Draped in the flag of their country – once the richest and most prosperous in Venezuela – thousands of Venezuelans continue to pour into the streets, vigorously calling for reigning President Nicolas Maduro to be removed from office.
“There are about a couple thousands of opposition supporters chanting against Maduro, calling him a usurper, dictator, and murderer, some even chanting the national anthem,” Noris Argotte, a 30-year-old local journalist, told Fox News in a phone interview, speaking from Venezue. “As a Venezuelan, I just feel that is our call for freedom, that this is our chance to prove that we need a change, and that our voices should be heard worldwide.”
With the beat of a drum and despite the early morning rain on Wednesday, protesters marched and shouted, “Who are we? Venezuela! What do we want? Freedom!”
Wednesday also coincided with the 61st anniversary of the 1958 uprising that deposed military dictator Marco Perez Jimenez, a symbolic occasion not lost among those surging through what were traditionally “pro-Chavista” pockets of the capital, Caracas.
“Things are getting worse by the day. The division and the violence are escalating to alarming levels,” Argotte said of the current crisis. “I feel the mood is set for a change. But it will depend on how able prove the opposition to capitalize the momentum.”
According to Julio Borges, a Venezuelan opposition leader and former National Assembly president who has been living in exile in the Colombian capital of Bogota, the demonstrations will “have a huge impact within Maduro’s regime and within the Army.”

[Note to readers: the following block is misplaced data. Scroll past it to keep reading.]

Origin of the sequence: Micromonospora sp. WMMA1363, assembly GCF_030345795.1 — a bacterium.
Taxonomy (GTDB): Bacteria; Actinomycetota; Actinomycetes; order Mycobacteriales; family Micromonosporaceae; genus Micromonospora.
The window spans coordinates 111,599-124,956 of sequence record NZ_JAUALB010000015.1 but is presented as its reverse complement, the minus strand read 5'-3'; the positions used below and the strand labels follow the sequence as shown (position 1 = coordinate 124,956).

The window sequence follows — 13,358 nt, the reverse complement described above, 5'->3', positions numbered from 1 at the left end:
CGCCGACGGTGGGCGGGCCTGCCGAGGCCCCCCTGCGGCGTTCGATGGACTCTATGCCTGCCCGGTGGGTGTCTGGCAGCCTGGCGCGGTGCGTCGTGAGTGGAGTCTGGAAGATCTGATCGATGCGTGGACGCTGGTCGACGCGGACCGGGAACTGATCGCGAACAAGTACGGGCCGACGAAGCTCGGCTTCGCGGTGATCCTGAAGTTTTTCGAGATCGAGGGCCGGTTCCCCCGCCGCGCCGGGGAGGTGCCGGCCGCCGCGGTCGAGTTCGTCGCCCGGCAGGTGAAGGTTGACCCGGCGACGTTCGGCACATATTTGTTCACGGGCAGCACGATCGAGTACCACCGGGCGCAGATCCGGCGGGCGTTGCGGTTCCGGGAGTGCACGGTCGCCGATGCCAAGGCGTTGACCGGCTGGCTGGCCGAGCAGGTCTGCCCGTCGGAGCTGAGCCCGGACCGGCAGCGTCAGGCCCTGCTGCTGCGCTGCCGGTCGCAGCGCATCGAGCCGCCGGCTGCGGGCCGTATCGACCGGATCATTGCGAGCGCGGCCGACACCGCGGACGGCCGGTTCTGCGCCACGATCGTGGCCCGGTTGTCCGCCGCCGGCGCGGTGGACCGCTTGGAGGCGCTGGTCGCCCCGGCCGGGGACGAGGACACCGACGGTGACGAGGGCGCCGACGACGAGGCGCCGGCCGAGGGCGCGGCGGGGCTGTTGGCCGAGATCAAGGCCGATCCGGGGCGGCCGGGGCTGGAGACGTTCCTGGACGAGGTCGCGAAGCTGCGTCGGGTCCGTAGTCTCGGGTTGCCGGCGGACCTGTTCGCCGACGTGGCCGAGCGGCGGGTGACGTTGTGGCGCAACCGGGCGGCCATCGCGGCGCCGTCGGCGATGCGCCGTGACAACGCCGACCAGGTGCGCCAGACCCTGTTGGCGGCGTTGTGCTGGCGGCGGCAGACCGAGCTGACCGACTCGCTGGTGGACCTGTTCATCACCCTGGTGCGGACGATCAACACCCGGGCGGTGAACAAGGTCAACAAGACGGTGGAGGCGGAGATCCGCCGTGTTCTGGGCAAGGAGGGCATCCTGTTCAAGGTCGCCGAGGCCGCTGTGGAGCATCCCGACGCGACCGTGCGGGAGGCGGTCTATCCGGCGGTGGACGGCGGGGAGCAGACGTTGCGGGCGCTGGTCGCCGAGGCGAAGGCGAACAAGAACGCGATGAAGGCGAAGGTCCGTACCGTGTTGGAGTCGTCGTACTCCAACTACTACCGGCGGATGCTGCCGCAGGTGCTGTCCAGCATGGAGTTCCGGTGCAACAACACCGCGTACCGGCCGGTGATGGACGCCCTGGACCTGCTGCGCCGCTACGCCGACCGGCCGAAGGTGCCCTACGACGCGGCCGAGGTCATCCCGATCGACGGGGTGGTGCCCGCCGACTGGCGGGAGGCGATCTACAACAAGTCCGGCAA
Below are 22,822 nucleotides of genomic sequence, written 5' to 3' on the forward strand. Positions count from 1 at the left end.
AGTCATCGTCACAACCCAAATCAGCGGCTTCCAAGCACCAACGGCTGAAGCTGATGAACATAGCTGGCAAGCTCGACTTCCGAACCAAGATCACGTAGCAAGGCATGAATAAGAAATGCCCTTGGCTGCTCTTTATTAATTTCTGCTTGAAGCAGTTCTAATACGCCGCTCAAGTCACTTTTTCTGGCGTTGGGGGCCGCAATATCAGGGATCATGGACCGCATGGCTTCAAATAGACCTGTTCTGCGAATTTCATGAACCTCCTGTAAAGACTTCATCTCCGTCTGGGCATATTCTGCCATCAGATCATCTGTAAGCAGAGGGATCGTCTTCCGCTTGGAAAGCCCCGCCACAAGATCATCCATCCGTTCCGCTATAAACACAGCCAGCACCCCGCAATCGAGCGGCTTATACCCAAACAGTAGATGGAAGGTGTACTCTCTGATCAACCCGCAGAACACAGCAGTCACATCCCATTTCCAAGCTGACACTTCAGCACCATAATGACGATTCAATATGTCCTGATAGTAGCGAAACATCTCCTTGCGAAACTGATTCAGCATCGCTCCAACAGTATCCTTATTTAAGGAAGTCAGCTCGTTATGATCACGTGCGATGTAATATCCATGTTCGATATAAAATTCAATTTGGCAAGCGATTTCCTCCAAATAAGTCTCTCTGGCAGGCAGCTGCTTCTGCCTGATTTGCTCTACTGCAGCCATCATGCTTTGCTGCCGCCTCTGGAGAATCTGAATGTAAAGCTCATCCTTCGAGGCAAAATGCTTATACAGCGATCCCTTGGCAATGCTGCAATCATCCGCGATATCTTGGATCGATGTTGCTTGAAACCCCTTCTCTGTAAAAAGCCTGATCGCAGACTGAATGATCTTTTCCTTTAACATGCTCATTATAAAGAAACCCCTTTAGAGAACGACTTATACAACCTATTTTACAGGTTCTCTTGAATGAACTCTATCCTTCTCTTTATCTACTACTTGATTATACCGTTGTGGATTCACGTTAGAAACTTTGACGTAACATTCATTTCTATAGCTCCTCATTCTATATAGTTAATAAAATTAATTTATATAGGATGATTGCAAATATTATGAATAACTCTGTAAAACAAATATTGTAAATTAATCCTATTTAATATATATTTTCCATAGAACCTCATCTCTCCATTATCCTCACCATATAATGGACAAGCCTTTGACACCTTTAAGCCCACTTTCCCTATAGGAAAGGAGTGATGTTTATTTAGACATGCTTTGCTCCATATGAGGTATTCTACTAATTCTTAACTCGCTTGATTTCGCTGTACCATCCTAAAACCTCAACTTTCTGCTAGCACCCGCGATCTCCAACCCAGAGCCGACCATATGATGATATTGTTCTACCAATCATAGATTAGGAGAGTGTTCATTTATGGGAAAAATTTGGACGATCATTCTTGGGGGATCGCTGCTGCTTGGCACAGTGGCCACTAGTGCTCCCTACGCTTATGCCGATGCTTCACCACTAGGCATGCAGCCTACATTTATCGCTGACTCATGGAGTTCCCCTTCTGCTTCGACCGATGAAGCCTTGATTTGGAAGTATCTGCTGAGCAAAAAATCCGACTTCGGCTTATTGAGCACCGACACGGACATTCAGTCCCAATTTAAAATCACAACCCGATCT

“There has been a decision made by the Venezuelan people and by the international community to build a definite outcome for democracy,” he told Fox News. “But it’s a process, and without any doubt, it will end with a new chapter for democracy. This is due to the connection between the international community and the Venezuelan people working together for freedom.”
Vice President Mike Pence issued a video statement on Tuesday – speaking partly in Spanish – vowing American support for the demonstrations and backing Juan Guaido, a 35-year-old industrial engineer turned newly elected president of the opposition-led National Assembly as the Venezuelan leader.
Guaido has upped the ante, and was “sworn in” as president in an open town hall in Caracas. He has pledged to form an interim government that will help alleviate the poverty and suffering for Venezuelan people, and take immediate action to bolster the economy.
That economy is in dire economic shape and has been gripped by a hyperinflation rate of more than one million percent. He has also called on the military to turn against the regime and offered amnesty. The government has in turn threatened to jail him.
Demonstrations have become part of an invigorated effort by opposition leaders to usurp Maduro, who was sworn into a second term earlier this year, despite much of the international community calling the most recent elections a farce.
But taking a dissident stance towards what many deem to be a “dictatorship” come with inherent dangers. Within the last day, at least four people have been killed, with many more detained.